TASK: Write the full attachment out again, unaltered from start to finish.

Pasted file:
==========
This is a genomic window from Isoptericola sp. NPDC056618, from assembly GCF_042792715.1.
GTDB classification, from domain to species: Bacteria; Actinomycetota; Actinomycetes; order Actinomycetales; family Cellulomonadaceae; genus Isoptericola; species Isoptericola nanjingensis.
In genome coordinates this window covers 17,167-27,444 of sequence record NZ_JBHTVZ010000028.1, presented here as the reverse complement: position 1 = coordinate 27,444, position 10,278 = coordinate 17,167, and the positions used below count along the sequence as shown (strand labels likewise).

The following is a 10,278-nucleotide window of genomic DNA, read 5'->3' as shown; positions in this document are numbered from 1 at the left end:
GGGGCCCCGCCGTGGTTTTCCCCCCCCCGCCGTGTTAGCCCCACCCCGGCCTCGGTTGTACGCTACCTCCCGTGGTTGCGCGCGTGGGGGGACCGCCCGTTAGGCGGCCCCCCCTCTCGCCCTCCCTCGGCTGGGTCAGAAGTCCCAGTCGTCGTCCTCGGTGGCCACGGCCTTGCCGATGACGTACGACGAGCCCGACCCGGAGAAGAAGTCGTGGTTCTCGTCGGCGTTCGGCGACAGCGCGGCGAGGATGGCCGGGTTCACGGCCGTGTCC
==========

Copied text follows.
This is a genomic window from Isoptericola sp. NPDC056618, from assembly GCF_042792715.1.
GTDB classification, from domain to species: Bacteria; Actinomycetota; Actinomycetes; order Actinomycetales; family Cellulomonadaceae; genus Isoptericola; species Isoptericola nanjingensis.
In genome coordinates this window covers 17,167-27,444 of sequence record NZ_JBHTVZ010000028.1, presented here as the reverse complement: position 1 = coordinate 27,444, position 10,278 = coordinate 17,167, and the positions used below count along the sequence as shown (strand labels likewise).

The following is a 10,278-nucleotide window of genomic DNA, read 5'->3' as shown; positions in this document are numbered from 1 at the left end:
GGGGCCCCGCCGTGGTTTTCCCCCCCCCGCCGTGTTAGCCCCACCCCGGCCTCGGTTGTACGCTACCTCCCGTGGTTGCGCGCGTGGGGGGACCGCCCGTTAGGCGGCCCCCCCTCTCGCCCTCCCTCGGCTGGGTCAGAAGTCCCAGTCGTCGTCCTCGGTGGCCACGGCCTTGCCGATGACGTACGACGAGCCCGACCCGGAGAAGAAGTCGTGGTTCTCGTCGGCGTTCGGCGACAGCGCGGCGAGGATGGCCGGGTTCACGGCCGTGTCC